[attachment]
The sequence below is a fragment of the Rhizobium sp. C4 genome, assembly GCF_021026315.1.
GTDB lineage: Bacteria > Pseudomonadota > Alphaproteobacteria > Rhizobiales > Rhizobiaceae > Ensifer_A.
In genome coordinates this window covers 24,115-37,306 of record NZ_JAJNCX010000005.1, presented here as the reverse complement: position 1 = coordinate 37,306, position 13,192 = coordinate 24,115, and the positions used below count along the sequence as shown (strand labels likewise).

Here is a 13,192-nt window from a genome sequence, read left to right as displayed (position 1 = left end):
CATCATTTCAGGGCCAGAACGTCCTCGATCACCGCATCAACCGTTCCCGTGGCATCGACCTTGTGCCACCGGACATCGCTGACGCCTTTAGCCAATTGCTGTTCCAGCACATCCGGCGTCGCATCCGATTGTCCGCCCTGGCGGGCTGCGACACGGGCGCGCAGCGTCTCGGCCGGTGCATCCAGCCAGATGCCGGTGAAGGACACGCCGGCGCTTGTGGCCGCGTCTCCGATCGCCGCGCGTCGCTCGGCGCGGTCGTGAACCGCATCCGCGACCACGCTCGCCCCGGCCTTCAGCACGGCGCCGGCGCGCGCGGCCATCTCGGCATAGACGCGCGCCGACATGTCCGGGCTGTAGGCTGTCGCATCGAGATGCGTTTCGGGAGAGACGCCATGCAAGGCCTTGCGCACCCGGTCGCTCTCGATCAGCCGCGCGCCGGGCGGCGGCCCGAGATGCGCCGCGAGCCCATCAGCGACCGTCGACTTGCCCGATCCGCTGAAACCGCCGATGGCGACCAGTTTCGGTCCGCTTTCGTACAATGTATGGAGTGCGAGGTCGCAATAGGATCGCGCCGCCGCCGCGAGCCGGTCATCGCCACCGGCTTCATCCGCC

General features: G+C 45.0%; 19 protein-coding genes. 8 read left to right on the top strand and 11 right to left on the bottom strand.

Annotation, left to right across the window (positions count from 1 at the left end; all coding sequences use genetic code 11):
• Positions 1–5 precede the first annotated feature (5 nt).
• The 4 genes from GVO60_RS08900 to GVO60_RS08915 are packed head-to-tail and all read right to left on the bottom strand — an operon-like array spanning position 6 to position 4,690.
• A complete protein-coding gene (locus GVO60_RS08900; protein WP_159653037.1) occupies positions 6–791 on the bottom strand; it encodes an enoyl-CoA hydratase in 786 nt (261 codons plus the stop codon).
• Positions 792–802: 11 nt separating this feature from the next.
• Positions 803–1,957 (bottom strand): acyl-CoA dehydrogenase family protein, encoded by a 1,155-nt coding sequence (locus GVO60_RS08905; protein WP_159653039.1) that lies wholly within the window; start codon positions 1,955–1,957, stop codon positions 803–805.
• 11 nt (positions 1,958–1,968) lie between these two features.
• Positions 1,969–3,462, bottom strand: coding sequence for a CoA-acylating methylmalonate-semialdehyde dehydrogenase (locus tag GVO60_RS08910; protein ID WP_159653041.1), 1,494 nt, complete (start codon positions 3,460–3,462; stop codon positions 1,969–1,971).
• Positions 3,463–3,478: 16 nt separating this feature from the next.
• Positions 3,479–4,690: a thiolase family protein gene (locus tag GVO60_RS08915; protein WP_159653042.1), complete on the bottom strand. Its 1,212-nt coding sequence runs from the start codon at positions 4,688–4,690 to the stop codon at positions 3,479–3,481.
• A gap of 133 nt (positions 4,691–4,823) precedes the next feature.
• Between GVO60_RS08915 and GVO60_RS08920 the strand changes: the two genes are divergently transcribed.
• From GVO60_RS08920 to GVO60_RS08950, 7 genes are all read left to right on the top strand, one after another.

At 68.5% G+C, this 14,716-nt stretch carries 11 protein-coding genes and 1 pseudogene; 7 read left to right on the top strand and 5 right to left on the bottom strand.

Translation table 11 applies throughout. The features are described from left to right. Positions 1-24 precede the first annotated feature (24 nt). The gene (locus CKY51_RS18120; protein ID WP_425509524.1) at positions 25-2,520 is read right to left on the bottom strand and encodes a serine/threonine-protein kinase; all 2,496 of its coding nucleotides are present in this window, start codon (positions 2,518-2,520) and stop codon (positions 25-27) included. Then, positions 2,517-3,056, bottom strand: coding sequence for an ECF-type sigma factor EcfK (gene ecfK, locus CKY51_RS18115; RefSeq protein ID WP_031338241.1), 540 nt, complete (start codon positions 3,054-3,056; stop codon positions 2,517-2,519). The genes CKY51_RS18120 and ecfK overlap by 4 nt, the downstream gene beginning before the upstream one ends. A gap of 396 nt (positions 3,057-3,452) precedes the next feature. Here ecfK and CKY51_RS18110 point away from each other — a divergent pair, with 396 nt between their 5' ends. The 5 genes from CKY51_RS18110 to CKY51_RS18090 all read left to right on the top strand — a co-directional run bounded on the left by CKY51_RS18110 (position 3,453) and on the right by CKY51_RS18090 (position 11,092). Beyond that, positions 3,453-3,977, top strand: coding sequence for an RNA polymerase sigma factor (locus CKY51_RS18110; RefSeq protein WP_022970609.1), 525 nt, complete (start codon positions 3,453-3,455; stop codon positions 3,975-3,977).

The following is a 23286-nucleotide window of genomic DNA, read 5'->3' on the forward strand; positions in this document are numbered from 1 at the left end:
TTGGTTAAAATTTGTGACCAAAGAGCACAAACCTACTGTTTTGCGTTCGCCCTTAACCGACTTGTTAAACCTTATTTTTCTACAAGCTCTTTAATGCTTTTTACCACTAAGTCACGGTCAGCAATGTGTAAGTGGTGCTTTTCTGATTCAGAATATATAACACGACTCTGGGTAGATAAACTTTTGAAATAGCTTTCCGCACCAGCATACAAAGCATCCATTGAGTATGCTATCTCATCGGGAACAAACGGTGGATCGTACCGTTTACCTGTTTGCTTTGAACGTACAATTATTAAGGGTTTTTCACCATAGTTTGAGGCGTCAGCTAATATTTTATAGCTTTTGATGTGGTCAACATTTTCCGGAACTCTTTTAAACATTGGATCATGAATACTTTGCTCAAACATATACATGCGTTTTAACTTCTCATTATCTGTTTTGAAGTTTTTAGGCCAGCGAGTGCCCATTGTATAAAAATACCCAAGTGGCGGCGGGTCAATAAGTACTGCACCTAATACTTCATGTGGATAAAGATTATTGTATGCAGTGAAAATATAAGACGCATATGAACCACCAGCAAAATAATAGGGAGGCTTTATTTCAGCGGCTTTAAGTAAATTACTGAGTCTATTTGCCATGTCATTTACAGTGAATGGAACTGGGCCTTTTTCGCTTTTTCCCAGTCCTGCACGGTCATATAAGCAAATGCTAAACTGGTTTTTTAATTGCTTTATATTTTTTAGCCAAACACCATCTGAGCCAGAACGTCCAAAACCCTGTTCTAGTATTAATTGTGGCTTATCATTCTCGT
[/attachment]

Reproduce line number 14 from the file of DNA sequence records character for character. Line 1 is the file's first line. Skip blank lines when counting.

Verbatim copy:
• Positions 1,969–3,462, bottom strand: coding sequence for a CoA-acylating methylmalonate-semialdehyde dehydrogenase (locus tag GVO60_RS08910; protein ID WP_159653041.1), 1,494 nt, complete (start codon positions 3,460–3,462; stop codon positions 1,969–1,971).